We all know "Once Upon a Dream" is supposed to be one of the most romantic songs in the Disney universe, but watching closely, it's a little disturbing. First of all, she keeps making it blatantly obvious that she doesn't want to hang out. She tries pulling away but he keeps grabbing onto her hands. She hides behind a tree and he makes fun of the fact that she dreams about men. They begin to dance once Phillip stops singing and the atmospheric Disney chorus chimes in. When he starts asking for her contact information, she panics and runs for it. He asks when he can see her again, and she replies with a highly committed "maybe someday." Then gives in a little and yells "this evening at the cottage in the glen." Leaving it up to him to find out which glen she's referring to.

He tells his dad about meeting a girl (not knowing that he's actually already betrothed to her) and the dad freaks out because he's already betrothed (to the same girl, but he doesn't know that either). Aurora tells the fairies that she met a boy, and they freak out and take her back to her parents, there again contradicting the fact that she's about to be in a coma for a very long time and needs a boy to get out of it. They then leave her ALONE to mourn her lost crush, and Maleficent appears and convinces her to touch the spindle by saying: "touch the spindle." Then the fairies put everyone in the kingdom to sleep, until they can sort it all out.

Meanwhile, Phillip finds the glen and gets captured by Maleficent's orcs. The fairies go to rescue Phillip, and watch as Maleficent tortures him with the possibility of having to live with her for 100 years, and rhyming as she does it. They rescue him after she leaves, and give him the "Sword of Truth" and "Shield of Virtue," which he then uses to run away with. Maleficent stops him by creating a forest of thorns around Aurora's castle, which isn't that harmful, just a pain in the ass. When he weedwacks his way through it, Maleficent herself turns up with "all the powers of Hell" as she puts it. An accurate statement, considering she already had horns, and then she turns herself into a dragon.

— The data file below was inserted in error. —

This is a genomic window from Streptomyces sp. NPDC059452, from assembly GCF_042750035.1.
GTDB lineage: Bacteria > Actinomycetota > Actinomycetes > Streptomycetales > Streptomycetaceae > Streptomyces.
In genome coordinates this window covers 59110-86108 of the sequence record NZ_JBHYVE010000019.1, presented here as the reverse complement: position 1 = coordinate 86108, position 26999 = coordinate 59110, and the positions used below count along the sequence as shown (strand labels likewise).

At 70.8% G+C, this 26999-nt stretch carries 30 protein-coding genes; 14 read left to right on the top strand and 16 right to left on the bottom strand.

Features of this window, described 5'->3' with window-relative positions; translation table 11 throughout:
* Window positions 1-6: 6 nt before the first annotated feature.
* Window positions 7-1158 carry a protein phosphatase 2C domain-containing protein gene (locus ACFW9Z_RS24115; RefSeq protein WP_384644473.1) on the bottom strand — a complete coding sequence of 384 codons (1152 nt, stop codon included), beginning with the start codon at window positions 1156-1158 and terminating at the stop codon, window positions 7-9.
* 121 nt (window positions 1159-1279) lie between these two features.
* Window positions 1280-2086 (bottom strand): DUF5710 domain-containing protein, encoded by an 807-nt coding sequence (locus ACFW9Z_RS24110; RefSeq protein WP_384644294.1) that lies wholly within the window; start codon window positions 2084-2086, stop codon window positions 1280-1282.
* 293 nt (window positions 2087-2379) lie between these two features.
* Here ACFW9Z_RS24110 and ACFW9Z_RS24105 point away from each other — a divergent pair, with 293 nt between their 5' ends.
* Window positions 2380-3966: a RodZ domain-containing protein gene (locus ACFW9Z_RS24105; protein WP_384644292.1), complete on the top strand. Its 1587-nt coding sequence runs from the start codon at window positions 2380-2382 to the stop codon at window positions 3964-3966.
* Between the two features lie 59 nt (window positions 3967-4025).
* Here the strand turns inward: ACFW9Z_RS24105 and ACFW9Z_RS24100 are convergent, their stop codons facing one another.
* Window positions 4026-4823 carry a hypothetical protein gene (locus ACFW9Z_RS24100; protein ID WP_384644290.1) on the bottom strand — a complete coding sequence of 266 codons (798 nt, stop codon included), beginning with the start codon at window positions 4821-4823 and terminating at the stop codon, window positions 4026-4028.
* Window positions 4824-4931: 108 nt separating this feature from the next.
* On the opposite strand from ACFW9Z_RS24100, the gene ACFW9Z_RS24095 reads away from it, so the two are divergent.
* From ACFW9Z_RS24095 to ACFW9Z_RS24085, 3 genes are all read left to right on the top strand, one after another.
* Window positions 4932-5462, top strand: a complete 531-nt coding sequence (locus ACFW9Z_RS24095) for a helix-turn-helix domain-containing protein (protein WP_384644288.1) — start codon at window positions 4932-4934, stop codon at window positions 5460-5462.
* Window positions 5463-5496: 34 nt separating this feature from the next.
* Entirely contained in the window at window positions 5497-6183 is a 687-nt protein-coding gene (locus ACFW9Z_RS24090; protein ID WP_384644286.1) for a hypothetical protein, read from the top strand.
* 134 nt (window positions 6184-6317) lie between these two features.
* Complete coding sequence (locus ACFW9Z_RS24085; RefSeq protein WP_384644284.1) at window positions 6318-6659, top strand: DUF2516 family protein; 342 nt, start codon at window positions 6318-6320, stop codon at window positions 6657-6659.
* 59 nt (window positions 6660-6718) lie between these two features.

Phillip slays her obvs, then makes his way up to Aurora. She's asleep, and for the second time in Disney history a Prince makes out with an unconscious princess with no consent given. She wakes up and looks at him for a minute before slightly smiling. Now that the important people are good everyone can wake up, and they meet each other's in-laws (including Aurora's dad, who has the coolest mustache ever).

The Beast

Frankly the name says it all. The Beast (or "Prince Adam," back when he was a pantywaist) is basically a domestic abuser in the form of Chewbacca with a long undiagnosed bipolar disorder. He doesn't exactly fit the archetype Disney prince; in fact, his character is so contrastive to the rest that whoever originally provided the storyline development should be in shock therapy. If Disney wasn't Disney, the Beast would probably be an alcoholic, and Belle would have definitely been mauled to death very early on.

But it didn't happen that way, and as his princess counterpart, Belle is forced to bear the brunt of his maltreatment, as she feared to escape a castle the size of Rhode Island from a captor who could easily rip off her face. Their romance begins when she gives up her liberty to save her father's life after the Beast locks him in a dungeon. You'd think that after his last encounter with a whimpering senior citizen at his front door (aka the reason he's a yeti now), he'd show a little kindness, but unfortunately, an asshole is an asshole is an asshole. So Belle ends up voluntarily incarcerated in a castle of singing furniture, and of course, the Beast. Initially, they don't take to each other, keep in mind he's basically Mo'Nique's character from Precious, the statement "If she doesn't eat with me, then she doesn't eat at all" is a good example, and, you know, he's constantly terrifying her by screaming and breaking shit and being 12 feet tall.

However, over time, either by the Beast's softening heart or a legitimate case of Stockholm syndrome, the hostility between them diminishes. Remember, Beast's sole purpose in life is to find someone on earth that can look at his face and not shit themselves in terror, so things finally starting to work out for him when Gaston (the antagonist with a ponytail) decides to invade the castle because he's racist. It all ends in a death match on the roof, and even though Beast saves Gaston by grabbing onto his Ralph Lauran Polo dress before he can plunge to his death, Beast still ends up getting knifed. Gaston falls off the roof anyway, and Belle (who, like any good Disney princess has just been screaming and standing around this whole time) is left to weep over Beast as he dies. But it's Disney, so the spell breaks, Beast's wound is magically healed and everyone turns pretty again.

All in all, though Beast spends the majority of the movie snarling at something, he is seen as the good guy, because he tricks the woman he's imprisoned into loving him.